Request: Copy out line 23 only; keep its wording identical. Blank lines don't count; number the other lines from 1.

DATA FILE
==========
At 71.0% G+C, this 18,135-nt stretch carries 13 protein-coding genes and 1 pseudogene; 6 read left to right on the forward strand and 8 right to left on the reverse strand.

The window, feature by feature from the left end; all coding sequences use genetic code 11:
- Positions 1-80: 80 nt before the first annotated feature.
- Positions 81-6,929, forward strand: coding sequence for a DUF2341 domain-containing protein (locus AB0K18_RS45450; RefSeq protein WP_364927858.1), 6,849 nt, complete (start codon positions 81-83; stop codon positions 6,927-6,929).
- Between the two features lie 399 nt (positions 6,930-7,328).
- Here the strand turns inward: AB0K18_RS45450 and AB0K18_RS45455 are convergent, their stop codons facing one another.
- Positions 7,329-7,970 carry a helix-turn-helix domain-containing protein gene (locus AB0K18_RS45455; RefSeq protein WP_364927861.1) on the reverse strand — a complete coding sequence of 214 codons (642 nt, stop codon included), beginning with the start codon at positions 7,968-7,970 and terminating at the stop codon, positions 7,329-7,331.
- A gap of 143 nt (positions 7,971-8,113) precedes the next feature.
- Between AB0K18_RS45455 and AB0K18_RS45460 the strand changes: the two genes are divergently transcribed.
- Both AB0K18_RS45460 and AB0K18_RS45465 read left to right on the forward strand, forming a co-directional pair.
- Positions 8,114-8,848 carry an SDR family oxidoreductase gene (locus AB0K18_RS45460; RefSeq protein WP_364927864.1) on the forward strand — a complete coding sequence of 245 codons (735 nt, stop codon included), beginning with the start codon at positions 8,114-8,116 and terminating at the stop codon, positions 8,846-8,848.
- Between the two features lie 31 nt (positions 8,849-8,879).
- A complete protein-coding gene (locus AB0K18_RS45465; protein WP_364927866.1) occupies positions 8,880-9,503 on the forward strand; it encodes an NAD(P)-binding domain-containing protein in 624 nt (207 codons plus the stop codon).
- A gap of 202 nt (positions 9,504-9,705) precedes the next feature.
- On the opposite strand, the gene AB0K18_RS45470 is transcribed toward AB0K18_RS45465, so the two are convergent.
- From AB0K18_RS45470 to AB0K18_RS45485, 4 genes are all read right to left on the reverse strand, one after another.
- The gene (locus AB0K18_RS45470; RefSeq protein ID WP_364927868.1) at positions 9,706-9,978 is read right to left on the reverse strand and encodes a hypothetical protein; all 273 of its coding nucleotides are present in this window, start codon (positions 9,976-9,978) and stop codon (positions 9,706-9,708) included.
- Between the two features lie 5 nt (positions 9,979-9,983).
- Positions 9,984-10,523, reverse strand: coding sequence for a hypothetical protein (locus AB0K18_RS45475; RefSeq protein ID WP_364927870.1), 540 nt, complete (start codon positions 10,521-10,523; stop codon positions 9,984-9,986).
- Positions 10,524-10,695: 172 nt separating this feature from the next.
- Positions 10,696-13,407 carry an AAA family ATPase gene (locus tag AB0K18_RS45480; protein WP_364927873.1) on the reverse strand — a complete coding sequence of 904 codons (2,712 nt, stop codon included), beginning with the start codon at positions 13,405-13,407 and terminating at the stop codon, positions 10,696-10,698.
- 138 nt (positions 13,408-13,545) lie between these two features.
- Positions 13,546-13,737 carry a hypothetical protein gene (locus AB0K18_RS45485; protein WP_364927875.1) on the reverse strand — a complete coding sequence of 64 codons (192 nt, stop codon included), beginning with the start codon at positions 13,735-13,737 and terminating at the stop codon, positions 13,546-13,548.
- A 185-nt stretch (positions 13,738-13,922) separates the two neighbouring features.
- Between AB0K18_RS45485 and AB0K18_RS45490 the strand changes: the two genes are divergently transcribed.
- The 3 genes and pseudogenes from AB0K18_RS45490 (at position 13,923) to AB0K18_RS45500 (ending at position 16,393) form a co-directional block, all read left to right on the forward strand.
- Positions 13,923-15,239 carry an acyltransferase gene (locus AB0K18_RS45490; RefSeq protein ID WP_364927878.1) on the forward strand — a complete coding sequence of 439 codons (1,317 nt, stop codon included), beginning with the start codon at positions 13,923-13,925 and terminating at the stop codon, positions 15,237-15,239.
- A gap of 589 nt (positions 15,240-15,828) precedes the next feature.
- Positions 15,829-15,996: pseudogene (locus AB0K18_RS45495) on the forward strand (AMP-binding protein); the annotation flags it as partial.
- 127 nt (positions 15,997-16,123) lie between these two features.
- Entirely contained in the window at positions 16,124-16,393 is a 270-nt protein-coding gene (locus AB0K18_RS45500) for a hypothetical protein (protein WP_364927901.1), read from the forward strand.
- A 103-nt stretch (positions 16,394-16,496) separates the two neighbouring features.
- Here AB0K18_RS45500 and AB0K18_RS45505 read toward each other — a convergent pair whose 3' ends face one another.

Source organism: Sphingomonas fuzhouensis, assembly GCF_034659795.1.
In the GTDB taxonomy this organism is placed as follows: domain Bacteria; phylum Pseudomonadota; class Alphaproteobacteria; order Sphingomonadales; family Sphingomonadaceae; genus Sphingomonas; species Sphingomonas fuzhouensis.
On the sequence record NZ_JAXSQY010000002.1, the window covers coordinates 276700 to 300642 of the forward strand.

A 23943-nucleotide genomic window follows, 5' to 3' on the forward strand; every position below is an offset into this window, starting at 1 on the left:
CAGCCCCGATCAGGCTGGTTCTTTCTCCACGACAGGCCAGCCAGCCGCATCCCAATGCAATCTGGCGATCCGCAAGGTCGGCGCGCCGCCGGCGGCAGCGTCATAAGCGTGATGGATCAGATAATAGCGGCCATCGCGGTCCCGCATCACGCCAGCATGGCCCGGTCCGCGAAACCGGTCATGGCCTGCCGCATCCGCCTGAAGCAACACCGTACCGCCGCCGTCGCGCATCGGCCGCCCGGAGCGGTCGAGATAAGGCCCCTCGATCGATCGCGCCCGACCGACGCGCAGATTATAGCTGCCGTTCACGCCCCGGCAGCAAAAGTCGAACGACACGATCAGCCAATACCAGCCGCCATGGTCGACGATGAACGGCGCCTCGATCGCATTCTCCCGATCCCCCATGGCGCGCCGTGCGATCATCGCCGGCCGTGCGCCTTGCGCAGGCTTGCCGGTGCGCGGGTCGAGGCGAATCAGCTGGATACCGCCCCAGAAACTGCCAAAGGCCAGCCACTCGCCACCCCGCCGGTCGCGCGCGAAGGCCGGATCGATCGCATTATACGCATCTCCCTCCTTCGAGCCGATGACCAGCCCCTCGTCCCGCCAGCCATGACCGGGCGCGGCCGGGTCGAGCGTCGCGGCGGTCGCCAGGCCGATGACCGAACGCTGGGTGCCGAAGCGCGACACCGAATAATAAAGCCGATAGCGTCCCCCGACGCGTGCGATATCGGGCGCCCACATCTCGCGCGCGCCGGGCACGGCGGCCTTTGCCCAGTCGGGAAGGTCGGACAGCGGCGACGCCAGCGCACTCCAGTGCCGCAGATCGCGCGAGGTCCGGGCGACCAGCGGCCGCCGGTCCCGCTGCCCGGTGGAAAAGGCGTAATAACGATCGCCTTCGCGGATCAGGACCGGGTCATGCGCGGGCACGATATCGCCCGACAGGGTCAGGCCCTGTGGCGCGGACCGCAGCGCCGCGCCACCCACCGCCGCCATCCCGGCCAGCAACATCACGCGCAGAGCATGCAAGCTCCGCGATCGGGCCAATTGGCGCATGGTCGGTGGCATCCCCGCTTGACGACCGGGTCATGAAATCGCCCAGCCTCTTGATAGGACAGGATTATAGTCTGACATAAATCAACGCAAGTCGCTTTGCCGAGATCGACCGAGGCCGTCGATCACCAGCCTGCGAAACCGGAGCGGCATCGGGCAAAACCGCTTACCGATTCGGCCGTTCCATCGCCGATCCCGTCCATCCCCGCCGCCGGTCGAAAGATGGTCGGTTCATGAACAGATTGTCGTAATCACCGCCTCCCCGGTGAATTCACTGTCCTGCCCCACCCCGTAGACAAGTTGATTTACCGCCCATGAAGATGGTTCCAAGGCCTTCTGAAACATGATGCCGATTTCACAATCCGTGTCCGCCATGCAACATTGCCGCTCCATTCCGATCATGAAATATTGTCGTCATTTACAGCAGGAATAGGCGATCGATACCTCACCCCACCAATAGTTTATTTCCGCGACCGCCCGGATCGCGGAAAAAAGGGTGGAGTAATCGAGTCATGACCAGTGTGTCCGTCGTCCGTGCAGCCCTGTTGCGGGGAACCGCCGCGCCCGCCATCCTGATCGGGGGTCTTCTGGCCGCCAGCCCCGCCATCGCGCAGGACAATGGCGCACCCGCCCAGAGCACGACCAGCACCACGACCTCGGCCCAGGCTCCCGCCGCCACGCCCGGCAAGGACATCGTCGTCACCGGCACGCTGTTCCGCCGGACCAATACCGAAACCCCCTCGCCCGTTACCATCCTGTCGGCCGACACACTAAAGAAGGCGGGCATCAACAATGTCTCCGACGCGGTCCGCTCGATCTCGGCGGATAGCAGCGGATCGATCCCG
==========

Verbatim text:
- Positions 13,546-13,737 carry a hypothetical protein gene (locus AB0K18_RS45485; protein WP_364927875.1) on the reverse strand — a complete coding sequence of 64 codons (192 nt, stop codon included), beginning with the start codon at positions 13,735-13,737 and terminating at the stop codon, positions 13,546-13,548.